Stop thinking so much and follow your heart, which is where your intuition comes from. Stay calm in the challenge, because that too shall pass and there is a hidden lesson in there for you.

13. Do you think your priorities will be different in 10 years’ time?

Yes. Right now this is a time of learning for me. As the years go on, the plan is to put these lessons into action.

14. Who are the most interesting or helpful mentors or advisors that you have had?

Good mentors have been hard to find. So if there is anyone reading this who thinks they’d be a good fit, please reach out!

I am excited though, we just arrived at the Hemp Farm of Wiona LaDuke. I admire what she has going on here: creating an alternative for fossil fuels while teaching the youth and adults alike about our connection to the land.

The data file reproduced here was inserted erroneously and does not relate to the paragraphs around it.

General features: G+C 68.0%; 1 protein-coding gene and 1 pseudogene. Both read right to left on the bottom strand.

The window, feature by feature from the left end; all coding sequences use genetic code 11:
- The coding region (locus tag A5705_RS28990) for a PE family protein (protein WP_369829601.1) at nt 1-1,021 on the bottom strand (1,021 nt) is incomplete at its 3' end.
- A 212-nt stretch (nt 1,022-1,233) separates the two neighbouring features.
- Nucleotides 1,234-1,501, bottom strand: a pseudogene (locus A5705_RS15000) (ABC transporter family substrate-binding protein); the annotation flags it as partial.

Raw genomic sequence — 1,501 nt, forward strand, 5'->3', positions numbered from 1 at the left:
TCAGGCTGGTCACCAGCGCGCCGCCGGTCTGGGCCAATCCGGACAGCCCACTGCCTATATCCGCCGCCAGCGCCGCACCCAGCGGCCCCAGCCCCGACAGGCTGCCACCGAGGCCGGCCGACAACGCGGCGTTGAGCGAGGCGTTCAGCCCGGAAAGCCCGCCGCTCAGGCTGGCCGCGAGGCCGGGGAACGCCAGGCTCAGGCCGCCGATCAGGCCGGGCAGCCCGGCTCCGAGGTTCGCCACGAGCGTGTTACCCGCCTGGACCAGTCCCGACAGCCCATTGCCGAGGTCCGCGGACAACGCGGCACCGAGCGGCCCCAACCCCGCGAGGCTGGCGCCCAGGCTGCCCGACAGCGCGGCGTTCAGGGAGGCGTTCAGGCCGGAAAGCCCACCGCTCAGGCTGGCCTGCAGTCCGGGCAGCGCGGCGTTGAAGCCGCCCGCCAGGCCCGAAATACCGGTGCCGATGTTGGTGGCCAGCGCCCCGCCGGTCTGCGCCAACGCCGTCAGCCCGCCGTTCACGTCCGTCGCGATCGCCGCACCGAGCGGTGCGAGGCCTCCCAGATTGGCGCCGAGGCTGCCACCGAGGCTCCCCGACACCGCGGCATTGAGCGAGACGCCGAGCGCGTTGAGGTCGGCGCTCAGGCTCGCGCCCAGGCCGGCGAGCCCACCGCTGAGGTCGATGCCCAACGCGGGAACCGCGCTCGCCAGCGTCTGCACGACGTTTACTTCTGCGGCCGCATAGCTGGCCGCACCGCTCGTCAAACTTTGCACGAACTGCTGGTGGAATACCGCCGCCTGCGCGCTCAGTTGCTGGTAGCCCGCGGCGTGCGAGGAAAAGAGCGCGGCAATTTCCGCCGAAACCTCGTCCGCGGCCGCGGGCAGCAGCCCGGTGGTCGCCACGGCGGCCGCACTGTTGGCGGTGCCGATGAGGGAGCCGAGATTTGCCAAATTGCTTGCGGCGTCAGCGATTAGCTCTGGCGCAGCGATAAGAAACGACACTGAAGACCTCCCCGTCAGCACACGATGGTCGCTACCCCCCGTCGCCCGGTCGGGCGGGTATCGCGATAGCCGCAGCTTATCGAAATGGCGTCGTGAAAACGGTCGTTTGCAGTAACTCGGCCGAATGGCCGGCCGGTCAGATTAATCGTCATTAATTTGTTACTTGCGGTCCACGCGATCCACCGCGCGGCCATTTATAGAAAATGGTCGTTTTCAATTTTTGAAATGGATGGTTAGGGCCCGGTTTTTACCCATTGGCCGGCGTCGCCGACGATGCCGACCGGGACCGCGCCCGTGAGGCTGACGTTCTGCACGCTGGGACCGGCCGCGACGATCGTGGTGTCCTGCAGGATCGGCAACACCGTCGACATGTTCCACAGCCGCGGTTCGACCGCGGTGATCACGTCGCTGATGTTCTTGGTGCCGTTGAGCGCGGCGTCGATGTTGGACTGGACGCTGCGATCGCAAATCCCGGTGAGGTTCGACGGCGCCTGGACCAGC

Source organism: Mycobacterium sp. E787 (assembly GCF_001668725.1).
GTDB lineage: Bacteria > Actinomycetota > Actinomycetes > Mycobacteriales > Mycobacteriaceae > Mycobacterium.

15. What is the most useful book you’ve read?

‘Letting Go: The Pathway To Surrender’ by Dr David R. Hawkins.

16. What is the best piece of advice you’ve ever been given?

From my Nana, “Don’t worry about anything, it will always work out”.

To find out more about Fiona and her adventures, you can check out this Irish Examiner (opens in a new window)article. Fiona and her husband Brandon also document their life on their (opens in a new window)YouTube Channel and on Instagram @wearebrandonandfiona.